Point (Evison): An overrated and inhospitable jungle. Everywhere you look there’s a big snake trying to wrap itself around Jennifer Lopez. Or one of those barbed organisms that swims up your urethra. They’ve got a psycho-active root down there that makes people walk really slow. I mean reeeeeeeaaaaaaaallllllllllllllly slow. I saw a film of these two white guys that ate it. When they were describing the experience, it sounded like they were astral projecting all over the damn place. Whole windows of perception were opening. The cosmos was going off like a white-hearted starburst inside their head. They said it was an absolute mind-fuck. But the thing is, on the actual film, they’re just standing there stupefied, trying to ambulate in a straight line, you know? It took them something like three hours to move ten feet. So, that’s one cool thing about the Amazon. It can slow white people down.

Counter-Point (Beaudoin): I pay for things and they are brought to my door. Often in less than forty-eight hours. Once I had to replace a gasket on our water filter and the hardware store didn’t have the obscure and unnecessarily Germanic brand or size, but Amazon sure did. Had it fixed by the weekend. I find that the prices are always very competitive, if not substantially lower than elsewhere. It’s a comfort to know that while it may not be the best deal on the internet, at least I haven’t overpaid. Shopping for high-end watches is fun. Or urethra awls. And I don’t even have to leave the house. There are no fake-friendly counter people with septum piercings pretending to care if my Americano is hot enough. There are no pube-y beard hairs in anything I order. The bell rings. I stand behind the door in my underwear until the UPS guy goes away, and my package is right there, clean and hermetic, just waiting to be carried inside.


Ice Cube eligible for Prime. Jon Voight gave snake acid reflux. Jenny from the block lives to park her fanny next to Randy Jackson another day.


Point (Evison): Good condiment. Terrible lube. Truth be told, I was a Miracle Whip kid (bad condiment, bad lube). So, mayonnaise is a step in the right direction for me. I had a friend from Texas who ate the stuff straight out of a bowl—no lie! Just like yogurt or something. Guess what? He’s really fat now.

Counter-Point (Beaudoin): I fear mayonnaise. Always have. Spreadable egg? A back-of-throat product for the Sans-a-belt crowd. Also, I can’t stand the smell. Or the texture. Not to mention the way it glistens, turning yellow when exposed to the light for too long, as if giving up a guilty secret. Closing my eyes and simply envisioning room-temperature mayonnaise is usually enough to make me gag. I would have made a great anorexic. No finger jammed past the tonsils needed here, just a Hellmann’s-y mental image. Mustard, on the other hand, I can get behind. Hearty, spicy, stoneground. That I can pull the lever for. And “pulling the lever” is not an entendre, even with a magazine and a handful of Miracle Whip.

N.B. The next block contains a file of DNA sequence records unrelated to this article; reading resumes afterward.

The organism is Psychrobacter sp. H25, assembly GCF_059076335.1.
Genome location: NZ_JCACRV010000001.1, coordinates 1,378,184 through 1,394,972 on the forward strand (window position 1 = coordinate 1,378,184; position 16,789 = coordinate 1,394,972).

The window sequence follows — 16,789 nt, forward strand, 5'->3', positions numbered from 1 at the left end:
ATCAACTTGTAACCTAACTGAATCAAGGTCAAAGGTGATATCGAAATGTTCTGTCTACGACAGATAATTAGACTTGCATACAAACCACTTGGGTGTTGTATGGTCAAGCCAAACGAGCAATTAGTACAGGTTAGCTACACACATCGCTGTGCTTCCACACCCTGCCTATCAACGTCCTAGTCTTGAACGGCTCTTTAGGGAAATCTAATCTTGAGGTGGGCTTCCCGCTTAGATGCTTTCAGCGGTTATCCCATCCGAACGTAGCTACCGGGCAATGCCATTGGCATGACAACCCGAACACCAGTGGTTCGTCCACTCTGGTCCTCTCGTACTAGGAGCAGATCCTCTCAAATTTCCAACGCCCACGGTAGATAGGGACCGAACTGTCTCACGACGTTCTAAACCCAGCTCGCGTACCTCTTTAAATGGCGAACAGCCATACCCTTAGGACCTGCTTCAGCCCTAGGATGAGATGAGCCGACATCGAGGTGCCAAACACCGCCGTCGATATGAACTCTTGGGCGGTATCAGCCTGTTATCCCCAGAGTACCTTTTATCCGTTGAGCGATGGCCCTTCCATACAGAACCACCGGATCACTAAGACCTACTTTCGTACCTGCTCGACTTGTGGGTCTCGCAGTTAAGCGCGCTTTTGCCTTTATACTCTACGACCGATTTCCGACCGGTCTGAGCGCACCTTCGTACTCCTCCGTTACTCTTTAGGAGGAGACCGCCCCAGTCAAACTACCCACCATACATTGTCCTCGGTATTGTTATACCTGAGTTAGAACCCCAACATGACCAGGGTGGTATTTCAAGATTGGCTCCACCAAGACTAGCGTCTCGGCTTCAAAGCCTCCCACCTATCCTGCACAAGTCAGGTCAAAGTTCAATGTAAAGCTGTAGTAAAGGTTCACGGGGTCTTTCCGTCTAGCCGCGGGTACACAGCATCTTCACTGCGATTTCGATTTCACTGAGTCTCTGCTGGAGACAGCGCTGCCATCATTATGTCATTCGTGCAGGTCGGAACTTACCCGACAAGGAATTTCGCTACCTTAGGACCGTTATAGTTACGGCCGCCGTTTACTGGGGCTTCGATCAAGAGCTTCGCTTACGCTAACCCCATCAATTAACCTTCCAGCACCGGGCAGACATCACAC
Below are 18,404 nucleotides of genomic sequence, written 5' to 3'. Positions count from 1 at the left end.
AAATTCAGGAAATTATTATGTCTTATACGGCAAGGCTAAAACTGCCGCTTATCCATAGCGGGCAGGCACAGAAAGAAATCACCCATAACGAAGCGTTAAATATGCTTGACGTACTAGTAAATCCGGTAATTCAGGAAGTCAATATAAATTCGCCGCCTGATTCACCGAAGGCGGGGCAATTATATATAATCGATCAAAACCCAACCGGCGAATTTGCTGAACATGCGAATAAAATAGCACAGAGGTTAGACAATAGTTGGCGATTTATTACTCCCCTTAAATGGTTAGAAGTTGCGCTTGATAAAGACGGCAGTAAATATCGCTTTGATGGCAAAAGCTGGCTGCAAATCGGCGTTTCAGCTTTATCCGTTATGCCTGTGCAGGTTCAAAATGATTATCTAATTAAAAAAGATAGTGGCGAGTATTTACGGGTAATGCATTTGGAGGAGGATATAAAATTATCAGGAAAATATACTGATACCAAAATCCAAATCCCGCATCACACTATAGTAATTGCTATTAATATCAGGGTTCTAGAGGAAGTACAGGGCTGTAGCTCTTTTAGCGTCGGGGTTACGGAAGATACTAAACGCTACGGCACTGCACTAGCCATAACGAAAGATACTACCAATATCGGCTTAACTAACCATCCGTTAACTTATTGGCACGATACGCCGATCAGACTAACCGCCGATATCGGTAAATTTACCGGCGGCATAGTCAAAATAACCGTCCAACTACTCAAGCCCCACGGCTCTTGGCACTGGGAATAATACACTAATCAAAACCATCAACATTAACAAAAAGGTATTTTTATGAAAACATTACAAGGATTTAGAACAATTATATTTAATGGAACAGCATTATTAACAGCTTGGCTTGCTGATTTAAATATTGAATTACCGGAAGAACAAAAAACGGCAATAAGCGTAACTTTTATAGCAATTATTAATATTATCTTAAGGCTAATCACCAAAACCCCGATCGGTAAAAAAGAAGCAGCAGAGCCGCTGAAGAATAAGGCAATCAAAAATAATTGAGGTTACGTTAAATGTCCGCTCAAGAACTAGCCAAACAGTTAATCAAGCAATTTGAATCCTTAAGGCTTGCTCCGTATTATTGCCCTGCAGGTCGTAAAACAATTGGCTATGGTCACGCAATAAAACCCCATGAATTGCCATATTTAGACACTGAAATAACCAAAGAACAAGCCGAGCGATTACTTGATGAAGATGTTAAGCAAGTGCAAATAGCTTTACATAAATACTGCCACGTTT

Reading a random essay online out of the vast sloshing ocean of essays online-

Point (Beaudoin): 2012 is the year of opinion fatigue. I can feel it bleeding across servers, staining pixels, screaming from beneath layers of code: no one gives a shit! And they just wrote a two-thousand word piece about how little shit they give. Hey, here’s the link. Hey, go ahead and like it. Hey, do you mind sharing this with your friends list? The internet is slathered with perspectives, persuasions, stances, standpoints, sentiments, conceptions, and random convictions. We’re choking beneath the weight of it all like runaways hiding under a wet mattress behind a Dumpster. There are, for instance, approximately fifty million more earnest and heartfelt takes on last night’s Fear Factor than there are people who will ever read the first line of an essay about it. Opinions aren’t like assholes, they’re like leg hairs: everyone’s got an uncountable number of them, and when you wear shorts they sway in the wind.

Counter-Point (Evison): Here’s a link to an essay I wrote on this subject:

 J. Evison finally speaks out on his Libertarian views.


People Who Don’t Read Books –

Point (Evison): I can always tell a non-reader. They skate on the surface of ideas. They never plumb the depths of anything. Within five minutes they’re parroting something they heard on NPR, or appropriating somebody else’s opinion. It’s funny, because they always say they don’t have time to read, and yet they always have time to bore me at parties.

Counter-point (Beaudoin): At parties I always say “The man who never reads has no advantage over the man who cannot read” and three things always happen: 1. People who read know that’s a Mark Twain quote and excuse themselves to go get another drink, 2. People who don’t read have no idea who Mark Twain is but have a sneaking suspicion that I just called them illiterate and punch me in the spleen, and 3. Women get mad that my usage of pronouns is so misogynist and patriarchal that they demand to have their phone number back. So I usually just stick to sports.


I can't even tell you how many fake digits ladies be all shining me off with in the clubs.

Winona Ryder-